SA govt considers tighter Covid-19 restrictions, as vaccine hope fuels markets

The South African government is considering reinstating several curbs aimed at containing the coronavirus pandemic as fears mount about a second wave of infections, three officials familiar with the situation told Bloomberg. The option of reintroducing the restrictions is likely to be on the table when the National Coronavirus Command Council meets this week, said the officials, who spoke on condition of anonymity because the information hasn’t been made public. South Africa has had one of the world’s strictest lockdowns, which began in March and was  gradually eased. The country is currently at alert level 1 and a resurgence of infections in the Eastern Cape province has local experts worried. Economists and government officials agree; South Africa cannot afford a second lockdown. Internationally though, investors are optimistic about Covid-19 vaccine breakthroughs announced by AstraZeneca and Pfizer in the last week. Markets are banking on a hypothetical flurry of global economic activity as Covid- 19 could be conquered by vaccination programs in the near future.- Melani Nathan

Pfizer’s Covid vaccine prevents 90% of infections in study

By Robert Langreth, Naomi Kresge and Riley Griffin

(Bloomberg) – Oil in London jumped by the most since June as Pfizer Inc. reported a potential Covid-19 vaccine breakthrough.

Crude futures spiked following news the vaccine, being developed by Pfizer and BioNTech SE, prevented more than 90% of infections in a study of tens of thousands of volunteers.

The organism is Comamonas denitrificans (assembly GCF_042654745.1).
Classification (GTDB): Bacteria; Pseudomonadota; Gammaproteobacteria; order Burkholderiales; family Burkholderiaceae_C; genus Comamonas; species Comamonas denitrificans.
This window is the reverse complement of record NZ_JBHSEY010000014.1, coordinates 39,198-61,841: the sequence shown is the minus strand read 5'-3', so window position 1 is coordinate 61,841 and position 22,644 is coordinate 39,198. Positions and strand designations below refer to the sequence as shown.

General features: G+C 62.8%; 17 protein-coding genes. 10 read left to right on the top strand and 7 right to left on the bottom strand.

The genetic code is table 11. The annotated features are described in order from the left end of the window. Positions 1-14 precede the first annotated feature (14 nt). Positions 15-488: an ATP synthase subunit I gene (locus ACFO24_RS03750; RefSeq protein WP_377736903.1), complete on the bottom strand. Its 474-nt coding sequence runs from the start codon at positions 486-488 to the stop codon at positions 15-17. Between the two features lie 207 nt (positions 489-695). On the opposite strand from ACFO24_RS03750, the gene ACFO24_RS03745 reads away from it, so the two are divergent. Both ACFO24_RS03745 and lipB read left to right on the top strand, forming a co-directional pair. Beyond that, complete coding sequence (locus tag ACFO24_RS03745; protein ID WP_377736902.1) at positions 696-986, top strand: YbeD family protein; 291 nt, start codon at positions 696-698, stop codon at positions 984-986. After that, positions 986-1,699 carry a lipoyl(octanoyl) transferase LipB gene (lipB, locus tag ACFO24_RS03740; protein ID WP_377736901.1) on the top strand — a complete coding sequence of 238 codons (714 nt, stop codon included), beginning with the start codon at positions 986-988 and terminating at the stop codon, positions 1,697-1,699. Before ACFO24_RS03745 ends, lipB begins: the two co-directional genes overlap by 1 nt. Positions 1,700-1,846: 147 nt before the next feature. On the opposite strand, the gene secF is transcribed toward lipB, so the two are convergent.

Markets globally surged. WTI climbed almost 10% in New York, while global equities soared. It also led to broader strength in the oil futures curve, with timespreads also seeing some of their biggest moves higher in months.

“That could be the potential game changer as it will speed up the demand recovery,” said Ole Hansen, head of commodities strategy at Saxo Bank A/S.

Read also: SA Nobel laureate Prof Michael Levitt: Why lockdown CAUSES death #BestofBizNews

Prices had earlier gained as Joe Biden declared victory in the U.S. presidential election and began preparations to navigate America’s pandemic-hit economy out of crisis, with potential shifts coming on a range of policies from fiscal stimulus to Iranian sanctions. Saudi Arabia said that OPEC+ could extend oil cuts through 2022 as the group seeks to re-balance the glutted market.

Prices:
  • West Texas Intermediate for December delivery jumped as much as 9.9% to trade at $40.82; the U.S. benchmark was trading up 8.7% at $40.38 by 7:46 a.m. local time
  • Brent for January settlement rose 7.9% to $42.56

Read also: AstraZeneca optimistic: vaccine before new year

The potential vaccine would come just as European oil demand is being roiled by Covid-19 again. Speculators had built up bumper short positions in the market in recent weeks as the virus spread afresh, though consumption has been relatively robust in China.

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